Dutch FM ‘can’t rule out’ Kiev’s liability in downing of MH17 as it didn’t close airspace

The Netherlands cannot exclude Ukraine’s liability in the downing of flight MH17, Dutch Foreign Minister Stef Blok said on Thursday amid the ongoing probe, local media reports

Blok said that although there was no “hard legal ground” to hold Ukraine responsible for the tragedy, he could not “rule out anything.” The question as to why Ukraine was not held responsible was raised at the lower house by several parties, including the Party for Freedom (PVV), Dutch Socialist Party, Forum for Democracy, and the Christian Democratic Appeal (CDA).

The debate between the parties revolved around the observation that if the tragic event occurred over Ukrainian territory and in its airspace, why didn’t the country’s authorities take the necessary measures to protect itself from the attack. Although the Dutch Party for Freedom insisted on having Ukraine probed as well, the foreign minister said it would be “too far-reaching to intervene now.”

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FILE PHOTO. Reconstructed part of MH17 wreckage. © Michael Kooren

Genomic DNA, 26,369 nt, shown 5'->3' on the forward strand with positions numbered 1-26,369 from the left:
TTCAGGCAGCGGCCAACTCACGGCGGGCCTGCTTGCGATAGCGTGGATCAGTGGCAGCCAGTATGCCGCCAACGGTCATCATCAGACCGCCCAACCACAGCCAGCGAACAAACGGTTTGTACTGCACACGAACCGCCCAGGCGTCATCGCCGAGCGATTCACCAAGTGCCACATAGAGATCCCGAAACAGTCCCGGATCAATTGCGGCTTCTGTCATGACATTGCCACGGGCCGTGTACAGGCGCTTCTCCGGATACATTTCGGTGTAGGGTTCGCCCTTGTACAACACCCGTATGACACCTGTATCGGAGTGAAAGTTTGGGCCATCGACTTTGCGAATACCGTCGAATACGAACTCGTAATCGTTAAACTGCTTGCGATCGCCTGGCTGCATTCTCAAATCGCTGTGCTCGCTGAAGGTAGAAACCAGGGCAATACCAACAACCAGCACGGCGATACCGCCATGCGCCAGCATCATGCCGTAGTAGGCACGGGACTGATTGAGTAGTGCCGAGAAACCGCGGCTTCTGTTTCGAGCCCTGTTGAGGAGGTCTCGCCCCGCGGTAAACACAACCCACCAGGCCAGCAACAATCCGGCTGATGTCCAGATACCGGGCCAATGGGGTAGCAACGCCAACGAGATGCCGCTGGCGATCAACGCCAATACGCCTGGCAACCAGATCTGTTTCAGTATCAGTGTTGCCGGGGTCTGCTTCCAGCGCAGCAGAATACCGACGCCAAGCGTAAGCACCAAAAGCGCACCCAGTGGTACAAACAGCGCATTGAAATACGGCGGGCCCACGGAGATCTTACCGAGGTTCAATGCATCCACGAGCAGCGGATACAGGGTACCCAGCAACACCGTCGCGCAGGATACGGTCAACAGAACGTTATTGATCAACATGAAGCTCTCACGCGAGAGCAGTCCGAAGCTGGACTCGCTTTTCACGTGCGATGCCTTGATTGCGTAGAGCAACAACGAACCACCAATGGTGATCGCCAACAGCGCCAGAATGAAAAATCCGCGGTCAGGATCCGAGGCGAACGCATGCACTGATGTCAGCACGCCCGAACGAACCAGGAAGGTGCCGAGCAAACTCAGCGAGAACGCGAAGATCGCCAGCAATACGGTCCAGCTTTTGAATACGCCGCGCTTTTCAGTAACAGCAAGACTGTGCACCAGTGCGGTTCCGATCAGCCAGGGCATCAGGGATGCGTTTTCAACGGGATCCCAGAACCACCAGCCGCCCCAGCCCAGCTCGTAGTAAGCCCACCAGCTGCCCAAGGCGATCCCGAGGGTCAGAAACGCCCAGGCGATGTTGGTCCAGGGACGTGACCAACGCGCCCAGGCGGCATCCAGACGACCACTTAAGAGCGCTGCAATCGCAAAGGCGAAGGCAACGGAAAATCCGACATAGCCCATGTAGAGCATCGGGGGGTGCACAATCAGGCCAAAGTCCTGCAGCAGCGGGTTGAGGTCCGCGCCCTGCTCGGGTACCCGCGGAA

The report released by the Dutch Safety Board in 2015 confirmed that while it was hard to state with any degree of certainty who was behind the MH17 downing, the airspace over Ukraine should have been closed.

During the recent St. Petersburg International Economic Forum (SPIEF), Russian President Vladimir Putin also raised the question of Ukraine’s responsibility, highlighting that while the West continues to pin the blame on Moscow, the obvious question of why Ukraine’s airspace wasn’t closed hasn’t yet been tackled.

Based on the allegation that the BUK missile system used to shoot down the plane was from the Russian 53rd brigade and was transported to eastern Ukraine, the Dutch-led Joint Investigation Team (JIT) had both the Dutch and the Australians claiming they had unequivocal evidence against Moscow.

Russian Foreign Minister Sergey Lavrov said that the baseless accusations were used to harm Russia and taint its reputation “in light of the upcoming important international events,” while all the JIT wanted from Moscow was “to admit that it indeed was our military unit and our Buk missile system.”

READ MORE: ‘Certainly not’: Putin denies Russian missile shot down flight MH17

BUK manufacturer Almaz-Antey earlier proved that claims that the Russian military was in possession of the earlier generation projectiles, one of which was allegedly used to shoot down flight MH17 on July 17, 2014, were completely false.

Malaysian Transport Minister Anthony Loke questioned the interim findings, arguing there was “no conclusive evidence” to pin the blame on Russia.

“But who’s responsible – you can’t just pinpoint at Russia,” the minister said on Wednesday, highlighting the importance of safeguarding good diplomatic relations by acting only on the basis of “conclusive” results.

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